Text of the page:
“I am also pleased by the bill’s enhancements to the career development and employment assistance program for military spouses, who also sacrifice so much for our country,” said Rep. Sanford D. Bishop, Jr, D-Ga., who is co-chairman of the Congressional Military Family Caucus on Capitol Hill.
The new law also requires the Defense Department to conduct an assessment and report on the “feasibility and advisability” of allowing military spouses to engage in small business activities on military bases in partnership with commissaries, exchange stores and other activities under Morale, Welfare and Recreation, a network of military support services. The report is due to Congress by March 2019.
Commissaries, other benefits more accessible to veterans
The NDAA also includes provisions to allow Purple Heart and Medal of Honor recipients, former prisoners of war and veterans with disabilities connected to their military service to shop at the discounted on-base store.
It also extends that access to veteran caregivers.
“If you have the Purple Heart, you should also have access to the commissary. It’s as simple as that,” Sen. Brian Schatz, D-Hawaii, who pushed for the change, said last month as the provision won momentum. “The added bonus to our bill is that it will strengthen the commissary system in the long run, which is good for both active-duty personnel and American taxpayers.”
In addition, the NDAA also expands access to Morale, Welfare and Recreation and Post Exchange privileges to these Purple Heart recipients, service-connected disabled veterans, former POWs, and their caregivers, Naughton said.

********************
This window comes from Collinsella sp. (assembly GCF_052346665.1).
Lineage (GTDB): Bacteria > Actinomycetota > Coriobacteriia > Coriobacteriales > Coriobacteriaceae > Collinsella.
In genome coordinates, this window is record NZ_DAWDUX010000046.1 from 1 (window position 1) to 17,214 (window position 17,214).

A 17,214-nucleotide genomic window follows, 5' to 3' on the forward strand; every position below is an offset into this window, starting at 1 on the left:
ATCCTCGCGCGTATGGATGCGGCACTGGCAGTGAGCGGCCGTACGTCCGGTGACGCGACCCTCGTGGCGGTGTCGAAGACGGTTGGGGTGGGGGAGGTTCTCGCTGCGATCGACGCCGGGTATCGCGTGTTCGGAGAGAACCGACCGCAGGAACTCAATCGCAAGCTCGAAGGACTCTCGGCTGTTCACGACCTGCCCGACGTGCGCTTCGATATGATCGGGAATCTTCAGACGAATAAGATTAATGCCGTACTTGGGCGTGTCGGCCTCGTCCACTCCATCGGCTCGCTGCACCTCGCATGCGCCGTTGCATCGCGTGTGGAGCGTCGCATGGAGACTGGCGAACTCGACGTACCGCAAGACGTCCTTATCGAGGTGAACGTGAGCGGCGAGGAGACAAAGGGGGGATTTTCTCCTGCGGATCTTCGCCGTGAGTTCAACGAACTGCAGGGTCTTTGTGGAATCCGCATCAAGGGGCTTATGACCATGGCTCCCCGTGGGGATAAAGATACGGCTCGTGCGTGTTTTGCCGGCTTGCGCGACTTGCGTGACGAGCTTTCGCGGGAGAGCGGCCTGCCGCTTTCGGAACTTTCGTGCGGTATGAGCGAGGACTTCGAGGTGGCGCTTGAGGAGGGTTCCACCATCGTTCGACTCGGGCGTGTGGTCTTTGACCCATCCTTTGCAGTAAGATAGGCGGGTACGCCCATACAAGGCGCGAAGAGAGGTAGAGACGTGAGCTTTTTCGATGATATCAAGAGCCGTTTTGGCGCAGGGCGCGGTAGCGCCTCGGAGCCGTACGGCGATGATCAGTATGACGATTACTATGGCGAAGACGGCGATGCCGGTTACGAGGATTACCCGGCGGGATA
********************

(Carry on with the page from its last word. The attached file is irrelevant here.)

“Previously, this benefit was only offered to Medal of Honor recipients and 100-percent disabled veterans,” he said. “The hope is that this added benefit will increase foot traffic and revenue for commissaries, which have seen a consistent decline in sales.”
Tricare fees remain stable
Unlike past years, Tricare, a health care program for military servicemembers, their families and veterans, won’t face any new increases that will impact servicemembers, a key win noted Naughton.
Earlier this year, a MOAA survey found military families are growing more dissatisfied with their Tricare medical insurance. Spouses of enlisted troops using Tricare plans were more likely than all others to cancel or postpone treatment out of cost concerns, according to the survey of 8,500 beneficiaries.
“Another big win for troops is there are no new Tricare fees,” Naughton said. “A Senate proposal would have lumped all Tricare beneficiaries into a new cost-share model, one that would’ve caused military families to pay more in enrollment fees, higher copays, and new non-network deductibles.“
New funding for childcare and military school children
The NDAA will also authorize $40 million in assistance to local schools with high concentrations of military children, Naughton said. Of that, $10 million of that goes to children with special needs, he added.
The law also allows the Secretary of Defense to issue interim security clearances for childcare services on military installations, he said.
“This should help expedite the hiring of childcare workers and make it easier for families to access affordable childcare,” Naughton said.
MOAA also pushed against efforts that would have cut funding to pay for educational savings accounts for military children, which remains intact.
Stars and Stripes reporters Nikki Wentling and Nancy Montgomery contributed to this report